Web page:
November 19, 2017

The Indigenous and Nature An Enduring Organic Relationship

Indigenous culture, unlike others, is a process of accommodation with nature. Their concern for ecology and the environment, and the balance of nature, is part of their belief system.

A selection of natural products produced by a group of indigenous women from North Rupununi

An Amerindian WaiWai family returning from their riverside farm where they grow sugar cane. The Makushi tribe is very low in number and lives in the most remote deep south of Guyana.

Ecology is woven seamlessly into the fabric of their culture. Everything in the forest and the surrounding area has a role to play in the overall scheme of things and nothing is wasted. They live in harmony with nature and do not adulterate the landscape or endanger plants or wildlife. One example: they once hunted fish for survival only until they were confronted with a market economy when their entire cultural landscape changed.
Their rich indigenous heritage and culture greatly impacted others. Many of the technological contributions of their societies have already been recognised by the native terminology, which has also entered our culture. In Guyana, quite a number of native products became current only after the Europeans and other immigrants settled on the coast: pepperpot, hammocks, balata, medicinal herbs, íte palms, and troolie leaves (for thatching roofs).
In their widely differing environments, indigenous peoples adapted and produced a stream of unique inventions, each one a distinct response to a local necessity: asphyxiating fish with ground leaves and roots of specific plants in the absence of hooks and nets, for example, or bending twigs to mark a trail or preventing one from getting lost in the forest and to mark their route.
It was through these bent twigs in Guyana and an indigenous line as a guide, that the cattle trail was cut (1916-1920) from Surama in the Rupununi to Takama in Berbice. Also, these bent twigs helped explorers find their way in the dense jungles and, enabled the discovery of many Amazonian tribes, bringing them to civilisation.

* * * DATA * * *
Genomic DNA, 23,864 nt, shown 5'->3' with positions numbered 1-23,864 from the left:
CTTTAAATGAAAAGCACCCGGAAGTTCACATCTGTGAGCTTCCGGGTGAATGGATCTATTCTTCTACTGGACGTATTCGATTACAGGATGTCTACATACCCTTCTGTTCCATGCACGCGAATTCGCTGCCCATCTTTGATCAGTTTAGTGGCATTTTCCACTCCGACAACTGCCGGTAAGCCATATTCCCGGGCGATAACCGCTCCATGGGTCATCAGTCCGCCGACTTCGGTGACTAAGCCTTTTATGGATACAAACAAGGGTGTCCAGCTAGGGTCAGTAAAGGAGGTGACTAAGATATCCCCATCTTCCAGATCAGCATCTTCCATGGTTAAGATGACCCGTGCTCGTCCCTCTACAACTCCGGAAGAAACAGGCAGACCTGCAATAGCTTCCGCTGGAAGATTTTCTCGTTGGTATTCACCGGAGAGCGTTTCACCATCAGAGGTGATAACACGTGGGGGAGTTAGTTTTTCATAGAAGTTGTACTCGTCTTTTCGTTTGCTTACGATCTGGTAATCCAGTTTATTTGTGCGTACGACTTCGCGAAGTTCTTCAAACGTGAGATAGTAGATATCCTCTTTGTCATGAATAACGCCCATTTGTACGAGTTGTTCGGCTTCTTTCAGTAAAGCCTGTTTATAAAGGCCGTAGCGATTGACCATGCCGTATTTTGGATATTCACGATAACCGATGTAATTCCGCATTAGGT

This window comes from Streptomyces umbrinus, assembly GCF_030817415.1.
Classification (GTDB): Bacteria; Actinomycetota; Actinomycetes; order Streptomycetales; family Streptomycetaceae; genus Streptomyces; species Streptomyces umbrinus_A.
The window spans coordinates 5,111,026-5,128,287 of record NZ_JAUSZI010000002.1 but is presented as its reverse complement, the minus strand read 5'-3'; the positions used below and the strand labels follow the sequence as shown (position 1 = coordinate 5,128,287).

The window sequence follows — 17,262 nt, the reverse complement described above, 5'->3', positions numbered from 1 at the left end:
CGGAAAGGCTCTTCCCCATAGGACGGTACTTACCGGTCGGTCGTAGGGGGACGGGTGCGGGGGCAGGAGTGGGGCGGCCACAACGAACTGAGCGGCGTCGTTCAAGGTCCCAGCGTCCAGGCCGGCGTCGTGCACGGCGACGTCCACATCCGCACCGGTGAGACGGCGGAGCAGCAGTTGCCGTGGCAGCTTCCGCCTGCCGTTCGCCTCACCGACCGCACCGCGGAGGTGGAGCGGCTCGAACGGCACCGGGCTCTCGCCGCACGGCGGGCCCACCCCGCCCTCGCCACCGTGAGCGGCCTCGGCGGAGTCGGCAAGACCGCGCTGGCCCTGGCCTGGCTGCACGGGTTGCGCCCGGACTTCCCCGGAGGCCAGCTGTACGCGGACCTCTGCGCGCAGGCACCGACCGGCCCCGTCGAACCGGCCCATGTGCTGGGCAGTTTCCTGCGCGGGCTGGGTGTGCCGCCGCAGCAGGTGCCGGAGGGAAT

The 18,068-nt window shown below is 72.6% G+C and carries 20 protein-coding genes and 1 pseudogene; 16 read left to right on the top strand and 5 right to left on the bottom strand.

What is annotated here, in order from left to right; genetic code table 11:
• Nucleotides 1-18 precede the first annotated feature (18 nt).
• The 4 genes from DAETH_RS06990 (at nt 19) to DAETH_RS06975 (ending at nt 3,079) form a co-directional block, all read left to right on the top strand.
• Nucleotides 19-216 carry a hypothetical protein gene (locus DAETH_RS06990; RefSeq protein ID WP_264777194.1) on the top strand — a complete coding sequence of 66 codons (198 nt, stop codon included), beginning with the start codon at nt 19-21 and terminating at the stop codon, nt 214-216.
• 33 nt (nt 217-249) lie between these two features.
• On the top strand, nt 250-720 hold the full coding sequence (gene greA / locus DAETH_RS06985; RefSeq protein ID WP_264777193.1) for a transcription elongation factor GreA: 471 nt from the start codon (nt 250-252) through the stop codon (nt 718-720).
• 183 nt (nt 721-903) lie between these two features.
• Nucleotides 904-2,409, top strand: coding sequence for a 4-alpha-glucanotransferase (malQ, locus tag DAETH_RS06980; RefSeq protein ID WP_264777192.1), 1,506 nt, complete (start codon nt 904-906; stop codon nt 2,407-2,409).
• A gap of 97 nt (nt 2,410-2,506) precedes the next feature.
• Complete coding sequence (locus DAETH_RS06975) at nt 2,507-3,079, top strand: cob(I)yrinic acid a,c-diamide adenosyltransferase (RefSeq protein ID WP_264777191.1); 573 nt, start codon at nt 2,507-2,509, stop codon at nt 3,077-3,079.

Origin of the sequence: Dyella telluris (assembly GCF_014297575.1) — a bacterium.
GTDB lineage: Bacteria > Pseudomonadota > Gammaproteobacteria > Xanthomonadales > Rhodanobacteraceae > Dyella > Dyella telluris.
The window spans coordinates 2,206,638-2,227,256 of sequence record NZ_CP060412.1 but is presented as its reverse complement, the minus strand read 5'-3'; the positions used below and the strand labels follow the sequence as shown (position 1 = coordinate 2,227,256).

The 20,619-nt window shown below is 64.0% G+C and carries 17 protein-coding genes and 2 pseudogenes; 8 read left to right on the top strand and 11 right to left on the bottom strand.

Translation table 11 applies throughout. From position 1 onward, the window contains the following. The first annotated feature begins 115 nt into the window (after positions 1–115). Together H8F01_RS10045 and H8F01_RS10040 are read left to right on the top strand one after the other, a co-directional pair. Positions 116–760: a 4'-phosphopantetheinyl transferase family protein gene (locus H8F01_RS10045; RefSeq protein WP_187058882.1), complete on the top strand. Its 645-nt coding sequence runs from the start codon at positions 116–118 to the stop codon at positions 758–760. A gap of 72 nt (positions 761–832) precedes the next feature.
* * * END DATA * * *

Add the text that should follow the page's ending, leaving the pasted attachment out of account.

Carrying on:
Some indigenous persons can be superb mimics of animals and bird sounds. They can mislead even the jaguar. They bring the yarrow fish to the surface, for instance, through a slow seducing whistle, and can even reproduce the mating call of the tapir. They bring other fish to the surface by splashing the water in such a way to mimic the falling of ripened seeds. They showed settlers a range of dishes based from the forest plants and animals, e.g., food from root crops like cassava and yams, and oil from turtle eggs.
Their intimate knowledge of forest resources is extensive and remarkable. They can recognise medicinal properties in hundreds of plants – knowledge that is a priceless resource of the rainforest. From oral contraception to insect repellent, scientists are still to analyse the scientific properties of Amazonian plants. Armed with the knowledge of thousands of medicinal plants, shamans and piaimen fought goitre, headaches, malaria, constipation and other illnesses. Ipecac from Amazonian roots cured amoebic dysentery. Quinine from the cinchona bark cured malaria. Curare killed without affecting the heart. These medicinal plants were eagerly sought by the early colonists to supplement the old world’s pharmacies.
Apart from introducing the benefits of forest resources to the world, the indigenous’ greatest contribution to modern Guyana was the help they gave to colonists and subsequent coastlanders in penetrating and understanding its hinterland.
All expeditions into the heart of the country and beyond relied on indigenous skills as guides, hunters, boat hands, woodsmen or canoers knowing every treacherous rapid, jungle trail, mountain, hill, tree, cataract or waterfall. Indeed, it was these expeditions that opened Guyana to its non-indigenous settlers and showed the riches of the interior – forest products, minerals, natural scenes and other phenomena that brought tourists.
Text provided by overseas-based Guyanese author, Lal Balkaran – MBA, FCPA, FCGA, FCMA, CGMA. Balkaran worked as a teacher in the Rupununi in the 1970s and travelled throughout the interior. He is the author of “Encyclopaedia of the Guyanese Amerindians”, “A Photojournal of the Guyanese Amerindians”, “The Rupununi – A Visual Journey” and several documentaries including “Historical and Contemporary Georgetown – Guyana’s Heartbeat”. He can be reached at lalbalkaran@rogers.com